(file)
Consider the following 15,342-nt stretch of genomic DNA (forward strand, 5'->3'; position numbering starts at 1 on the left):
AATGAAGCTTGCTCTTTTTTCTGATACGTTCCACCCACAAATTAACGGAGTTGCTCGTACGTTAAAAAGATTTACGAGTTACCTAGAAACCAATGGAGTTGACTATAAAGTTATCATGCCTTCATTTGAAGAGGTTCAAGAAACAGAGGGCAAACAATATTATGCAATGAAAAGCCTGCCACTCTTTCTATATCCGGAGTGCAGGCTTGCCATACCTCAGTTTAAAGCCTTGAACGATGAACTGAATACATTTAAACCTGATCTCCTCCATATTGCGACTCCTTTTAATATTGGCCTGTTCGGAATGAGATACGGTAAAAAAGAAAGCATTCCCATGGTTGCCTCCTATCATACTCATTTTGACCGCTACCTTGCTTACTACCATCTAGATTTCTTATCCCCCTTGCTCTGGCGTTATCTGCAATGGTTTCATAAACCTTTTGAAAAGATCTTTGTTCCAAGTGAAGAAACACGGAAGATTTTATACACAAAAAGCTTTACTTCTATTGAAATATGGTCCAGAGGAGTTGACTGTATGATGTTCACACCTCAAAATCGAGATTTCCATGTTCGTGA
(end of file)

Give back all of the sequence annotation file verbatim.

Consider the following 15,342-nt stretch of genomic DNA (forward strand, 5'->3'; position numbering starts at 1 on the left):
AATGAAGCTTGCTCTTTTTTCTGATACGTTCCACCCACAAATTAACGGAGTTGCTCGTACGTTAAAAAGATTTACGAGTTACCTAGAAACCAATGGAGTTGACTATAAAGTTATCATGCCTTCATTTGAAGAGGTTCAAGAAACAGAGGGCAAACAATATTATGCAATGAAAAGCCTGCCACTCTTTCTATATCCGGAGTGCAGGCTTGCCATACCTCAGTTTAAAGCCTTGAACGATGAACTGAATACATTTAAACCTGATCTCCTCCATATTGCGACTCCTTTTAATATTGGCCTGTTCGGAATGAGATACGGTAAAAAAGAAAGCATTCCCATGGTTGCCTCCTATCATACTCATTTTGACCGCTACCTTGCTTACTACCATCTAGATTTCTTATCCCCCTTGCTCTGGCGTTATCTGCAATGGTTTCATAAACCTTTTGAAAAGATCTTTGTTCCAAGTGAAGAAACACGGAAGATTTTATACACAAAAAGCTTTACTTCTATTGAAATATGGTCCAGAGGAGTTGACTGTATGATGTTCACACCTCAAAATCGAGATTTCCATGTTCGTGA